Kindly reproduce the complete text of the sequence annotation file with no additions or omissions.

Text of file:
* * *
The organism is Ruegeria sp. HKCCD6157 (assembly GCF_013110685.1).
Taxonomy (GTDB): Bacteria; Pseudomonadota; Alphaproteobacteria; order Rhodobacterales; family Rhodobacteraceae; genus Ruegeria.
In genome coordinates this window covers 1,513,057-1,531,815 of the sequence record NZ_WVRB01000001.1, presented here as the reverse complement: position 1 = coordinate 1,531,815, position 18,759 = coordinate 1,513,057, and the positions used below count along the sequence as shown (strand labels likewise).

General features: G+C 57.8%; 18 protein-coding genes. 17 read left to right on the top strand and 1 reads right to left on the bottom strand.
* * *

The organism is Ruegeria sp. HKCCD6157 (assembly GCF_013110685.1).
Taxonomy (GTDB): Bacteria; Pseudomonadota; Alphaproteobacteria; order Rhodobacterales; family Rhodobacteraceae; genus Ruegeria.
In genome coordinates this window covers 1,513,057-1,531,815 of the sequence record NZ_WVRB01000001.1, presented here as the reverse complement: position 1 = coordinate 1,531,815, position 18,759 = coordinate 1,513,057, and the positions used below count along the sequence as shown (strand labels likewise).

General features: G+C 57.8%; 18 protein-coding genes. 17 read left to right on the top strand and 1 reads right to left on the bottom strand.